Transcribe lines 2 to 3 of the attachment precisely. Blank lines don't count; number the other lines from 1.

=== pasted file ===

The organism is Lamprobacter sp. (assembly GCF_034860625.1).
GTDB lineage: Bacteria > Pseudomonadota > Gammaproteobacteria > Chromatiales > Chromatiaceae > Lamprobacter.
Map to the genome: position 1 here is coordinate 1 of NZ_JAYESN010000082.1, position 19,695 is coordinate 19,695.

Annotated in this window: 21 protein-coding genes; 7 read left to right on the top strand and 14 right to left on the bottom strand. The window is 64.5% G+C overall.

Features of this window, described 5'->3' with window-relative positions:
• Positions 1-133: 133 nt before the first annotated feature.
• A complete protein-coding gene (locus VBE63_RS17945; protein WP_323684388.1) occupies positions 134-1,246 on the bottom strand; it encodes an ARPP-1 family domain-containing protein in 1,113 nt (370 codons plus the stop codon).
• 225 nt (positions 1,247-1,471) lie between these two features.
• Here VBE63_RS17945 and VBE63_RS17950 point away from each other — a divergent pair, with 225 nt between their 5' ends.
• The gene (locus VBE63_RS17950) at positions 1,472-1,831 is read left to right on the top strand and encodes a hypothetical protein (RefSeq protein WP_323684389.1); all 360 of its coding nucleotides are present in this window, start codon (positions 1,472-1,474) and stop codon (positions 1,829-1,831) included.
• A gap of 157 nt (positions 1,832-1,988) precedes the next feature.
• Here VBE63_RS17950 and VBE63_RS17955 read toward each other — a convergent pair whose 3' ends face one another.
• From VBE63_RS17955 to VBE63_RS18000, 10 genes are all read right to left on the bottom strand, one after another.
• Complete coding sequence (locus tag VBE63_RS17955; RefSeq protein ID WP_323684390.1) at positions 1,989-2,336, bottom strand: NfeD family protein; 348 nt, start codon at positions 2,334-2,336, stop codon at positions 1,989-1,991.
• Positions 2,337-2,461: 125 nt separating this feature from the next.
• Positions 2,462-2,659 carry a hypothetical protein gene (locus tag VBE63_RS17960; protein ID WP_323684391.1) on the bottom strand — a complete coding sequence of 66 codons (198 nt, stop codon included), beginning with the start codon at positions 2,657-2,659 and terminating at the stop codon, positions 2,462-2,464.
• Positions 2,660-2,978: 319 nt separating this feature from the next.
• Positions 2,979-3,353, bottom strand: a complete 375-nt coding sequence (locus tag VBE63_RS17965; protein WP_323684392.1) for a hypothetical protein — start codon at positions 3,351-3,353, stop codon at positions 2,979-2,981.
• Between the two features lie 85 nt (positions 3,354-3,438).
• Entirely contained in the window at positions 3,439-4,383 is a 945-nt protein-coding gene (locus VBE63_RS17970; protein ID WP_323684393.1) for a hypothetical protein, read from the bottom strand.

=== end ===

GTDB lineage: Bacteria > Pseudomonadota > Gammaproteobacteria > Chromatiales > Chromatiaceae > Lamprobacter.
Map to the genome: position 1 here is coordinate 1 of NZ_JAYESN010000082.1, position 19,695 is coordinate 19,695.